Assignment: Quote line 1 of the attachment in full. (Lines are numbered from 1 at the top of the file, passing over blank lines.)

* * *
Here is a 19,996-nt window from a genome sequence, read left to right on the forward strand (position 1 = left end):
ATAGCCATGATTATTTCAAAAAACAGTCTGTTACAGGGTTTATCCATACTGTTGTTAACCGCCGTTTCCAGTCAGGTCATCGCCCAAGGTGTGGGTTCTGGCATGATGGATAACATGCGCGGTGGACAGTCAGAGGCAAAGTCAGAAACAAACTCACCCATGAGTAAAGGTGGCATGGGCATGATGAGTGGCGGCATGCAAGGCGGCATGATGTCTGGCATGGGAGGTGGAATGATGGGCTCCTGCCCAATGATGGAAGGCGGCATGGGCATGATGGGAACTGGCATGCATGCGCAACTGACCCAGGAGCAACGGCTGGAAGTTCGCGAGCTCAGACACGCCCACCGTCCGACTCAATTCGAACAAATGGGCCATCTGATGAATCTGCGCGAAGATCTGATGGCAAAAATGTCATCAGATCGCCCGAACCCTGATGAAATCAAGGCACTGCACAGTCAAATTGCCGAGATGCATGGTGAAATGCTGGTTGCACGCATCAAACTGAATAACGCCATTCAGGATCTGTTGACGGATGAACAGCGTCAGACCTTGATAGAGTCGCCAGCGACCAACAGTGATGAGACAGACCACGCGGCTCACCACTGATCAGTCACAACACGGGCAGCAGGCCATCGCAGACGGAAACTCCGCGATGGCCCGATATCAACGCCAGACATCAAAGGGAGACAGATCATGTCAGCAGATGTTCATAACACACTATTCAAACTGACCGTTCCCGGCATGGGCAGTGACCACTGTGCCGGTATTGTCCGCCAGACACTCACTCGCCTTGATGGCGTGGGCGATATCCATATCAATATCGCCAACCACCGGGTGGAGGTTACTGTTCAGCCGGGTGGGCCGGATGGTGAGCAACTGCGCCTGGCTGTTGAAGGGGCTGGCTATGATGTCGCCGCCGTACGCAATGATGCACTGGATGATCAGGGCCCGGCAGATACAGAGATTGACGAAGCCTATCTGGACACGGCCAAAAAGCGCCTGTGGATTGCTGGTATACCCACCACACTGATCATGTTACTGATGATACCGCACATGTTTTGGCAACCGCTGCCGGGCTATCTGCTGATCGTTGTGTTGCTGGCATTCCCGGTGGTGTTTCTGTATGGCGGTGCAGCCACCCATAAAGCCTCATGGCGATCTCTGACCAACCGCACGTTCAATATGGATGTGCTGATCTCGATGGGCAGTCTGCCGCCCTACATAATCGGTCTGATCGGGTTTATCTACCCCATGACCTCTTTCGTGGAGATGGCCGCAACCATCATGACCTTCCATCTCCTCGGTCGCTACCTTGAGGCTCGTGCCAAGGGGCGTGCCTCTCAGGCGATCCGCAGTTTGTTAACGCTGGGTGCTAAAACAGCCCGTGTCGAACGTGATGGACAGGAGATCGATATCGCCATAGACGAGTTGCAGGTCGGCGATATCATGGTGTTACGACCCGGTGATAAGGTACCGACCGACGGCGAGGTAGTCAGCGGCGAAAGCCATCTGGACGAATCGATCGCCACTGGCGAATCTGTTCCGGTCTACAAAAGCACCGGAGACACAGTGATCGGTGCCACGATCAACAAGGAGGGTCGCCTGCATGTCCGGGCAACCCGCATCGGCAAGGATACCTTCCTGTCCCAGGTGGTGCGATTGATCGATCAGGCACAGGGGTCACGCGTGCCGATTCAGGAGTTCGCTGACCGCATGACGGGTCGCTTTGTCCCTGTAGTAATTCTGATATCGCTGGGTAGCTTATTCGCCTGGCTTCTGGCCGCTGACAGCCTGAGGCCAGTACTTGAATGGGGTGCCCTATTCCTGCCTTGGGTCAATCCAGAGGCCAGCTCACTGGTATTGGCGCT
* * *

Here is a 19,996-nt window from a genome sequence, read left to right on the forward strand (position 1 = left end):